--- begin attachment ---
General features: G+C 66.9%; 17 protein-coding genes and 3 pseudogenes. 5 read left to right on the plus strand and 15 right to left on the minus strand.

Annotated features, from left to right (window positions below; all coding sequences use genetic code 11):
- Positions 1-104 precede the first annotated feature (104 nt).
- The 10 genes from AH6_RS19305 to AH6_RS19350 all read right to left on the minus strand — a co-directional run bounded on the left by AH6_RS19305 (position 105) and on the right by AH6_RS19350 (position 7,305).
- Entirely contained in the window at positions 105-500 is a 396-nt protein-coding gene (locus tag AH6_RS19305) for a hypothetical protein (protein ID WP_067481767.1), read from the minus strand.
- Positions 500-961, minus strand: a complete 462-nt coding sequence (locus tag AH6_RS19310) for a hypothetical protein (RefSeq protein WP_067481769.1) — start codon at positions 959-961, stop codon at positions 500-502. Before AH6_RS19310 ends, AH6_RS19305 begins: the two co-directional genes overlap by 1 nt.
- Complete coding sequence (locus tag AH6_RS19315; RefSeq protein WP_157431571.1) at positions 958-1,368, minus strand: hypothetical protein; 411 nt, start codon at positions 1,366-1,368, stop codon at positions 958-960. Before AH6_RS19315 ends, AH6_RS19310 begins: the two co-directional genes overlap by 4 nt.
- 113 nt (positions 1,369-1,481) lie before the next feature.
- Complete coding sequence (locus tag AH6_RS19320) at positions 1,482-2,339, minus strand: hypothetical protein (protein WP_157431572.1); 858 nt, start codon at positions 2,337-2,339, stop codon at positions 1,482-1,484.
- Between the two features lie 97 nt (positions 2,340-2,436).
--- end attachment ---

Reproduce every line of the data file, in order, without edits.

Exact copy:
General features: G+C 66.9%; 17 protein-coding genes and 3 pseudogenes. 5 read left to right on the plus strand and 15 right to left on the minus strand.

Annotated features, from left to right (window positions below; all coding sequences use genetic code 11):
- Positions 1-104 precede the first annotated feature (104 nt).
- The 10 genes from AH6_RS19305 to AH6_RS19350 all read right to left on the minus strand — a co-directional run bounded on the left by AH6_RS19305 (position 105) and on the right by AH6_RS19350 (position 7,305).
- Entirely contained in the window at positions 105-500 is a 396-nt protein-coding gene (locus tag AH6_RS19305) for a hypothetical protein (protein ID WP_067481767.1), read from the minus strand.
- Positions 500-961, minus strand: a complete 462-nt coding sequence (locus tag AH6_RS19310) for a hypothetical protein (RefSeq protein WP_067481769.1) — start codon at positions 959-961, stop codon at positions 500-502. Before AH6_RS19310 ends, AH6_RS19305 begins: the two co-directional genes overlap by 1 nt.
- Complete coding sequence (locus tag AH6_RS19315; RefSeq protein WP_157431571.1) at positions 958-1,368, minus strand: hypothetical protein; 411 nt, start codon at positions 1,366-1,368, stop codon at positions 958-960. Before AH6_RS19315 ends, AH6_RS19310 begins: the two co-directional genes overlap by 4 nt.
- 113 nt (positions 1,369-1,481) lie before the next feature.
- Complete coding sequence (locus tag AH6_RS19320) at positions 1,482-2,339, minus strand: hypothetical protein (protein WP_157431572.1); 858 nt, start codon at positions 2,337-2,339, stop codon at positions 1,482-1,484.
- Between the two features lie 97 nt (positions 2,340-2,436).